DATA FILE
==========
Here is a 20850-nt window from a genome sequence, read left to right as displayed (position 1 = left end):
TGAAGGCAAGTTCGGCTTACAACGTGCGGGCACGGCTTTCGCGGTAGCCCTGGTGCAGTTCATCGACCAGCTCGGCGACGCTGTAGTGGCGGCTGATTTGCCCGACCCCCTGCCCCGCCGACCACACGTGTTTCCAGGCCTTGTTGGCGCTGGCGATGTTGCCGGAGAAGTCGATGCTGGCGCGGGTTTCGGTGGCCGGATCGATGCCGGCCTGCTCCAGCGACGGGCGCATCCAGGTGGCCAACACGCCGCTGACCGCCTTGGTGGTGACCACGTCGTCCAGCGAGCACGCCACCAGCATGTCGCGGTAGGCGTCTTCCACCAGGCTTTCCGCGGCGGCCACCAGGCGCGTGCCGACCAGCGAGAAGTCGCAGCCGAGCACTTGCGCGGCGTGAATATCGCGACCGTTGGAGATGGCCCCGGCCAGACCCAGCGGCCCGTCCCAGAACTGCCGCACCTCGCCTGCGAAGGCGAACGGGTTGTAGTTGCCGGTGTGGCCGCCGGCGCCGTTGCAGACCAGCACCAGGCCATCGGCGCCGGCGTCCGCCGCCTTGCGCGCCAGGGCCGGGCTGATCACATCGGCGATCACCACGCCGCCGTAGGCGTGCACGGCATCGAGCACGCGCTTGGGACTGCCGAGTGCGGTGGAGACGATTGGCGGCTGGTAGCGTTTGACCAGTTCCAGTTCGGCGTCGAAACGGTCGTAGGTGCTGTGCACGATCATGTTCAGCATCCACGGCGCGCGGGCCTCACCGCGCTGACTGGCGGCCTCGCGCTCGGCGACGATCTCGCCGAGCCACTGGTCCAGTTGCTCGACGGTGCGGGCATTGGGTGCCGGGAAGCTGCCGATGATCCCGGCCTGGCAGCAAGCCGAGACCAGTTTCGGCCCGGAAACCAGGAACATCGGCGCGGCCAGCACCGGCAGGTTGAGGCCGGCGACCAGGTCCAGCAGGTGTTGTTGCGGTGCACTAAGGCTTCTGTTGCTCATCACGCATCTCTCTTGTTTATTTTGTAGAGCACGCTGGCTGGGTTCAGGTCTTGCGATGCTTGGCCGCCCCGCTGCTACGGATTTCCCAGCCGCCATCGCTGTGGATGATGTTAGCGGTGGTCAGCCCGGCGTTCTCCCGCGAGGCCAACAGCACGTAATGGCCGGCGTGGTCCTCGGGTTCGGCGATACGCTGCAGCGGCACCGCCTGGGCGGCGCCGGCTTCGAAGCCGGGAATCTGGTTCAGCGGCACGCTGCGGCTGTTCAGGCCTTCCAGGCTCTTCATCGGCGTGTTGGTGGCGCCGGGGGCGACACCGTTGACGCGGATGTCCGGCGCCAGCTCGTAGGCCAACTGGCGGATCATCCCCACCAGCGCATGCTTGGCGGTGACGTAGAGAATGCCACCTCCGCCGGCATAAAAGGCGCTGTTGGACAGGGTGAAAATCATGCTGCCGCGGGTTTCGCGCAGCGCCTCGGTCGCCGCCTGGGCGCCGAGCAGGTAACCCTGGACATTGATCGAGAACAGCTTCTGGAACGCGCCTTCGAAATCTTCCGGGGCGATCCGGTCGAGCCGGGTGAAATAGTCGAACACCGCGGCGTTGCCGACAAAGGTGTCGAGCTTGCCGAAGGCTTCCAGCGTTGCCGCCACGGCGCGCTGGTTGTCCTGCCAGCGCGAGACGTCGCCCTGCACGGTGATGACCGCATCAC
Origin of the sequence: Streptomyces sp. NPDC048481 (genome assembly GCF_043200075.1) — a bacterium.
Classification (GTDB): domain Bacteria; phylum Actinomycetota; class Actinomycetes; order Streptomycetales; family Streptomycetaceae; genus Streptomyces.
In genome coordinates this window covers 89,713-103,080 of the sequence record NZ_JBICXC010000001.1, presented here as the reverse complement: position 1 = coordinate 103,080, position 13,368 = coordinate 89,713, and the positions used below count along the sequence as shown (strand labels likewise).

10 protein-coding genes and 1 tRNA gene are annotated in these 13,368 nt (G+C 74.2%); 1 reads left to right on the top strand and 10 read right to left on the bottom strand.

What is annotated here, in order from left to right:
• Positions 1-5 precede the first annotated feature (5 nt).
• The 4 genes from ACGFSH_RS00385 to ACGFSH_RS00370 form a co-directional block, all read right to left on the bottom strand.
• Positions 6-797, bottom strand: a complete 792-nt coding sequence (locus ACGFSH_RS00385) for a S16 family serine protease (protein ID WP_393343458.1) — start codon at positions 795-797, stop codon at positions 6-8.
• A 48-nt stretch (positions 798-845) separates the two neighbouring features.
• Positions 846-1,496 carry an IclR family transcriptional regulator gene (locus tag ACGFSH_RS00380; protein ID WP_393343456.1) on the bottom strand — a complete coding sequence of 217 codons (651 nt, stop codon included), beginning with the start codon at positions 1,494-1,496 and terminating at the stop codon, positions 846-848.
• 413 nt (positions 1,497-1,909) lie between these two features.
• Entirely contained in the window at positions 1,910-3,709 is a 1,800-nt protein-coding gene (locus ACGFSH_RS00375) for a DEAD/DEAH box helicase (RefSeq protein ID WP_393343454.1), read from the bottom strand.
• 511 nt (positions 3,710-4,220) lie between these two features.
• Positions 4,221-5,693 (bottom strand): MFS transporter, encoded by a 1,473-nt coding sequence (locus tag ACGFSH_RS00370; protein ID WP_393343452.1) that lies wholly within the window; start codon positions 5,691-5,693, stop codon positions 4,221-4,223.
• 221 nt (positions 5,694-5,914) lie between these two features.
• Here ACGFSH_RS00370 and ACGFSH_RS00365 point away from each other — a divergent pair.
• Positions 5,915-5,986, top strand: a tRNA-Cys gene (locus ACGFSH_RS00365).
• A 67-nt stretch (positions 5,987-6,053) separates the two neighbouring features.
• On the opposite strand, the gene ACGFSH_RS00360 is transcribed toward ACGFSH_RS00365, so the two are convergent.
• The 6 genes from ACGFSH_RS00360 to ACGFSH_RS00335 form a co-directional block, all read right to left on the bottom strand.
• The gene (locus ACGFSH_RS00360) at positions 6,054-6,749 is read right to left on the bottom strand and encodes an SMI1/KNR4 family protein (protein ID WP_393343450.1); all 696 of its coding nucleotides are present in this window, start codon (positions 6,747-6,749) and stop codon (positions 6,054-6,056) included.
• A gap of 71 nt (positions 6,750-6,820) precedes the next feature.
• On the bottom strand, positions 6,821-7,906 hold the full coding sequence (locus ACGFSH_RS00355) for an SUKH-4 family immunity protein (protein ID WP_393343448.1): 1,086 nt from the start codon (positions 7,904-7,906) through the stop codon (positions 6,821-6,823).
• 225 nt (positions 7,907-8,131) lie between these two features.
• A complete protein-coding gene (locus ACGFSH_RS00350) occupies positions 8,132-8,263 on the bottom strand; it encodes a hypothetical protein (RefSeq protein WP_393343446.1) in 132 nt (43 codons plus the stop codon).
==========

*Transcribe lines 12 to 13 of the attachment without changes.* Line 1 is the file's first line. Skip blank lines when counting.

• Positions 846-1,496 carry an IclR family transcriptional regulator gene (locus tag ACGFSH_RS00380; protein ID WP_393343456.1) on the bottom strand — a complete coding sequence of 217 codons (651 nt, stop codon included), beginning with the start codon at positions 1,494-1,496 and terminating at the stop codon, positions 846-848.
• 413 nt (positions 1,497-1,909) lie between these two features.